Hard journalism enjoys the greatest prestige in editorial offices, so that’s what finds its way to the front pages – news about politics, economy and financial affairs, which can be given a sharp angle, says Ida Schultz, media sociologist at Roskilde University and author of the PhD thesis Bag om nyhedskriterierne [Behind the News Criteria].
Ida Schultz has investigated how events become news; her research deals with news as a product of written and unwritten ground rules in the editorial offices of print and electronic media. Her account of the criteria behind the selection of a news item is based on observing journalists and editors as a kind of tribal community:
- An event does not become news simply via the event itself or any famous faces it might feature. It is just as much a question of whether this event fits into the news profile on a particular day or into the editorial culture of a specific news media, and especially if it gives the journalist involved or the media involved a pole position in relation to the other media, says Ida Schultz.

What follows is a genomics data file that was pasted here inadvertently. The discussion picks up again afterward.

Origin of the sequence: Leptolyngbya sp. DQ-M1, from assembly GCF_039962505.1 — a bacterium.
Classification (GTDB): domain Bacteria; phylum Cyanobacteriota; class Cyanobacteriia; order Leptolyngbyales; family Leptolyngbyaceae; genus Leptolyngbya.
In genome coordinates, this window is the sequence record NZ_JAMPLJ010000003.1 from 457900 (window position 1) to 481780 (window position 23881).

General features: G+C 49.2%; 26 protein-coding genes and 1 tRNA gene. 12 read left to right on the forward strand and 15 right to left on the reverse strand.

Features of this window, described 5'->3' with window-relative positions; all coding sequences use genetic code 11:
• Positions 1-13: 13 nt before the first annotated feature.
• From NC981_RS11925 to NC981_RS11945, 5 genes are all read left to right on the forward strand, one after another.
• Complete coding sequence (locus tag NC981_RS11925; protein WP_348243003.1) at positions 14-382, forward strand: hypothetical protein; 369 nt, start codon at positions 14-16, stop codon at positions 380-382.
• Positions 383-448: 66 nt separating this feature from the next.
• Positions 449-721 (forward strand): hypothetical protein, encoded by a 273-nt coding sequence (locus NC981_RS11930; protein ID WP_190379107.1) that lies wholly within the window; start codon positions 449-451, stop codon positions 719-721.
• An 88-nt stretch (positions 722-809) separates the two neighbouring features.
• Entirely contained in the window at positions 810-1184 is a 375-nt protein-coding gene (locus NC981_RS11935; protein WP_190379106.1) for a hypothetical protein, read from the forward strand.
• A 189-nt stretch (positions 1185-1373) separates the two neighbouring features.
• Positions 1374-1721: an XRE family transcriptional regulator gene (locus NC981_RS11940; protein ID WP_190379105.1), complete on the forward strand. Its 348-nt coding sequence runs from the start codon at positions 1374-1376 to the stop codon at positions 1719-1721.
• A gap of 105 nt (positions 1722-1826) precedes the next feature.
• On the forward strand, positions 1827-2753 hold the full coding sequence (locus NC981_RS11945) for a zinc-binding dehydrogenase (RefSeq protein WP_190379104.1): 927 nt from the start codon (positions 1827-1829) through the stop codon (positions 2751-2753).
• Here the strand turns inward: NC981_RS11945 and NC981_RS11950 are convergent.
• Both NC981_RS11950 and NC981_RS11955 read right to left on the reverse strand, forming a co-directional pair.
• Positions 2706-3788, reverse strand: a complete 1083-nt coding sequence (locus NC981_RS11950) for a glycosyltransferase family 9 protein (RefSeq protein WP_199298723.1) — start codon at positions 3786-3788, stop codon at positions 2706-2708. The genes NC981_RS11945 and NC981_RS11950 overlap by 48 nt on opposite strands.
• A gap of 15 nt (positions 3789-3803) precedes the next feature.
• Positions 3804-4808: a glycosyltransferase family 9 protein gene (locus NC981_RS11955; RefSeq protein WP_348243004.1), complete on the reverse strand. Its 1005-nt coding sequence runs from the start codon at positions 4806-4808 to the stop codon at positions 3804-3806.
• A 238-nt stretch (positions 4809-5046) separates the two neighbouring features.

- In any editorial office everyone agrees that today we’re going to make the world’s best newspaper, ahead of our competitors. But in the battle to make the best newspaper there is only one journalist who is going to make the front page. It’s ruthless, individual, ego-fuelled competition, says media sociologist Ida Schultz of news making.
- In my research I try to pry into whether the logic of hard news, which gives recognition and a pat on the back from colleagues, also benefits the public.
Where are the women?
Statistics from the Danish Union of Journalists show that there are four men for every one woman in the newsrooms of Danish print media. On Denmark’s three national newspapers (Politiken, Berlingske and Jyllands-Posten) only one editor in ten is a woman, according to Stine Carsten Kendal’s article Hangorillaer på avisernes gule stue (Alpha-males in the newsroom playground ) in the book Grib Magten. Om kvinder og ledelse [Seize Power. On Women and Management, 2004 Eds. Annette Nielsen and Gunhild Riske). And there are only two female editor-in-chiefs in the entire country.